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The Rise of the Red Devils
Sam Knight • Grantland • May 2014
How Belgium put together a contender, and what the team means back home.
Until recently, Belgium’s much larger claim to fame has been its quiet, stubborn doubt that it is a nation at all. The 11 million people who comprise its population — a collection of French speakers, Dutch-speaking Flemish, and ethnic Germans — often give the impression that they just happen to live there.
Pelé as a Comedian
Brian Phillips • Run of Play • September 2010
The religious experience that is Brazil’s brightest star.
He’ll dribble into a crowd of three or four defenders, which is suicide for a footballer, even in Brazil in the 1960s; it’s almost impossible to keep the fine control you need to take a decent shot when all the defender needs to do is wallop the ball away from you. Pelé dribbles into a crowd of players who have put themselves between him and the goal and whose whole purpose is to get the ball away from him, to keep him from scoring, which again is infinitely easier than the task facing the attacking player, and often in these situations, instead of trying something dazzling or virtuosic, Pelé will just stop.
Nothing Can Stay Burie
Wright Thompson • ESPN • May 2014
A profile of Bosnian striker Vedad Ibisevic, who has come home after escaping the war more than 20 years ago.
Muslims and Serbs lived here for generations, sharing a land thick with centuries of brutal ethnic conflict and uneasy peace, until that morning in May. In this place, that history didn't prevent the communities from existing as one, working the fields together and gathering when the work was done. It's hard to understand what happened in 1992. Yugoslavia finally collapsed. Politicians convinced Serbs that their Muslim neighbors wanted to take their land and impose their religion and that only a pure Serb state would guarantee survival. The world went mad.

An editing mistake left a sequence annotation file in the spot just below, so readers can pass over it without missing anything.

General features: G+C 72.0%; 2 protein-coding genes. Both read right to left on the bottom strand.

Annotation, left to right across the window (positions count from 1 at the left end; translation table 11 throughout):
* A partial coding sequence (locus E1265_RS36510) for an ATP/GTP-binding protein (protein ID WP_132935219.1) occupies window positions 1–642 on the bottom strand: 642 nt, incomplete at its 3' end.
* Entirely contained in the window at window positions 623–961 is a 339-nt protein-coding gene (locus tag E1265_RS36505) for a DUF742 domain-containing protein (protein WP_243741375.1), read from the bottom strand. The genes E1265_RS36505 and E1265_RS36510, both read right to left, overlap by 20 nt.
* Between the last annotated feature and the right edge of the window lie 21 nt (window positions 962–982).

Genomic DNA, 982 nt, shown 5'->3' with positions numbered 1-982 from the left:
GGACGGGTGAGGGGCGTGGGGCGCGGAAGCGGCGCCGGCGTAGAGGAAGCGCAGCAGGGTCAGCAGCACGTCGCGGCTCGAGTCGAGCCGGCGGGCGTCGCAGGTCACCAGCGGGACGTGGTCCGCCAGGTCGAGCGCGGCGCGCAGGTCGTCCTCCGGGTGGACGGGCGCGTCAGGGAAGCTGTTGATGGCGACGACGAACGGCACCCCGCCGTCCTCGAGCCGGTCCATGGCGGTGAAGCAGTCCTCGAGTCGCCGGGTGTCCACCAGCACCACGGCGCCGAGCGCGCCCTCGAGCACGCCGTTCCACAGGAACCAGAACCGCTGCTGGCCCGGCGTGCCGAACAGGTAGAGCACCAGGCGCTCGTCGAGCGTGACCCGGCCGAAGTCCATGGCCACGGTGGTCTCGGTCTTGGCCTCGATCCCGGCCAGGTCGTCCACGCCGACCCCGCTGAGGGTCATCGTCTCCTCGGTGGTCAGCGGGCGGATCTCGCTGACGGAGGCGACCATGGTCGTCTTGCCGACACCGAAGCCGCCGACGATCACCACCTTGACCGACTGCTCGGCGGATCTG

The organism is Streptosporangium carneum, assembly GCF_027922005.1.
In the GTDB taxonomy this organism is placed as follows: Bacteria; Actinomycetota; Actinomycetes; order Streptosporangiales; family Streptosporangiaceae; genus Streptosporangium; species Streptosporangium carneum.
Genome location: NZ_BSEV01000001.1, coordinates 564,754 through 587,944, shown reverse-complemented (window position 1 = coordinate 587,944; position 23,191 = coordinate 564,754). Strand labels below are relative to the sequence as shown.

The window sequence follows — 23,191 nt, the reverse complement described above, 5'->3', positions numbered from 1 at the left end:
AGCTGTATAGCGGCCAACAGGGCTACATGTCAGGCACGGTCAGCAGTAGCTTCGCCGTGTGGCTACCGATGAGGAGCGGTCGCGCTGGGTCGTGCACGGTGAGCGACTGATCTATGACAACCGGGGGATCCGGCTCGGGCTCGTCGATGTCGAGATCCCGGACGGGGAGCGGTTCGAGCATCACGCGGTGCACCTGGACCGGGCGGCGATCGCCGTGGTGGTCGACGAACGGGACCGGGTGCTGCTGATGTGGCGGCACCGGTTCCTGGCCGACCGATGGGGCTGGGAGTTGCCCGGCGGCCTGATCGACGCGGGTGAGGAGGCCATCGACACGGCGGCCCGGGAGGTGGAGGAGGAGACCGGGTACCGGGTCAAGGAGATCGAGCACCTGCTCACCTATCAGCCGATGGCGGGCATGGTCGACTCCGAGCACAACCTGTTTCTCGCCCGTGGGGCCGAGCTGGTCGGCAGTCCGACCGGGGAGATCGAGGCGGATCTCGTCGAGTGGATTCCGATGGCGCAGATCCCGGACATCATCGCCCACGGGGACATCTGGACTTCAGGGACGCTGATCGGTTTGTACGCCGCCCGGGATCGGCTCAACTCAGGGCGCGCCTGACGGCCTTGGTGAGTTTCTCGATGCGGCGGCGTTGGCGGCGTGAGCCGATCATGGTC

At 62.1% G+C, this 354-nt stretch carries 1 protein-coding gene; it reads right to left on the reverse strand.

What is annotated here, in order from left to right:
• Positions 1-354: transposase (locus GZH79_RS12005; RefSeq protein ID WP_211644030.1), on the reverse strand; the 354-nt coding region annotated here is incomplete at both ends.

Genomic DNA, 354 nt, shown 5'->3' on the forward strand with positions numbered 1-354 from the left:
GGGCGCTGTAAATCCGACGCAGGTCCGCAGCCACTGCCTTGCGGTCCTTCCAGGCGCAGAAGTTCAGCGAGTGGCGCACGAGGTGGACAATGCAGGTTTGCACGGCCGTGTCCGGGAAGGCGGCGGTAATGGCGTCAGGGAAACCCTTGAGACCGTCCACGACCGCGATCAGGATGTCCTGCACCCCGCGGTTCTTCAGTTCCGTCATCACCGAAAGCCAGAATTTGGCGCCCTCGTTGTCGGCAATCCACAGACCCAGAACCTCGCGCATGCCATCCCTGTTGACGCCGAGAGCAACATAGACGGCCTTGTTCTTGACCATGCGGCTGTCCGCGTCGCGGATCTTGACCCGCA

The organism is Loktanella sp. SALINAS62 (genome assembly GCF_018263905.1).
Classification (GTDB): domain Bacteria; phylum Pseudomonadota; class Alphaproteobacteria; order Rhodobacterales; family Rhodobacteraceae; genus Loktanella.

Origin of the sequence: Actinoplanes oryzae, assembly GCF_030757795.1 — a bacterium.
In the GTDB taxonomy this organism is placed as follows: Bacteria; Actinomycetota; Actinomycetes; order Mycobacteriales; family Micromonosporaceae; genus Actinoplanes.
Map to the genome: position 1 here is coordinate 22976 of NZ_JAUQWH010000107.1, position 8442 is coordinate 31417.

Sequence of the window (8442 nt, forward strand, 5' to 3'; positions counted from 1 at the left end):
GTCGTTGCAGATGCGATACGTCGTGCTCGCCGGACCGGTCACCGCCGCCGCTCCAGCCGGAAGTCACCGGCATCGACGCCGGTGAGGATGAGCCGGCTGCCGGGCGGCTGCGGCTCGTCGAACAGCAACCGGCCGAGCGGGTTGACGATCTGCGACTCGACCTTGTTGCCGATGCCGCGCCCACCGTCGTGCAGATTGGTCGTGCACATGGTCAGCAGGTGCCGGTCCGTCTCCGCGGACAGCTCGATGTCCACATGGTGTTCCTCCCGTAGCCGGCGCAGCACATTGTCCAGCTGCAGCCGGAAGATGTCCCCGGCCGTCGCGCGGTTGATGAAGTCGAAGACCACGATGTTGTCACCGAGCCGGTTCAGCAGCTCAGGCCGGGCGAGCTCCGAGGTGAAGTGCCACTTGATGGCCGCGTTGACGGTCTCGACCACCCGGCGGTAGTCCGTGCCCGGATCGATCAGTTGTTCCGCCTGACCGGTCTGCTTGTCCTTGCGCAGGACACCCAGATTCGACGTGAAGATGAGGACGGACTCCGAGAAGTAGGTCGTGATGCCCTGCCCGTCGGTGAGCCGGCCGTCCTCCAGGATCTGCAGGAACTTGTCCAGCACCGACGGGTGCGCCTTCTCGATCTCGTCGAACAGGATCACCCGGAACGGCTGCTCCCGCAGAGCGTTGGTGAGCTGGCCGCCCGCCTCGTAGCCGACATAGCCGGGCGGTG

That Wonderful Summer
Seth Vertelney • SB Nation • March 2014
The members of 1994 U.S. Men’s National Team remember the tournament that changed the trajectory of American soccer.
[ERIC] WYNALDA: I just blocked everybody out, I put the ball down and I went into a zone. I wasn't even going to listen to anybody that tried to talk me out of taking that, and they all laugh about it, but I literally was just unresponsive to anything. They were saying, "I'll take it" or "Tap it to me and I'll hit it" and Marcelo had an idea. I just didn't listen to any of them. I just was really pushing everybody out of the way. I really wanted to take advantage of what I had learned from the night before. I knew I had to take a golf swing and not hit it too hard. I think that was the first time I ever hit a free kick that went exactly where it was supposed to, so good timing.
The Dream-Time of the World Cup
Supriya Nair • Roads & Kingdoms • May 2014
A globe-trotting history of the World Cup.
Football will not be extinguished even if the lights go out in these stadiums. The stands may empty out and rust start to eat the railings, but outside, some child with a ball of rags will still be kicking it around. There must be something essential at its core, therefore, that must be worth saving. If we don’t stop loving it, it won’t stop being footbal
Ben McGrath • The New Yorker • January 2014
The transformation of Brazil’s most storied team. (Subscription required)
In spite of the five World Cups that Brazil has won since—more than any other country—the Maracanã humiliation remains the most intellectualized aspect of its sporting legacy, if not of its modern history altogether. “When the players needed the Maracanã most, the Maracanã was silent,” the singer, songwriter, and poet Chico Buarque once declared. “You can’t entrust yourself to a football stadium—that’s the lesson that sunk in after 1950.”
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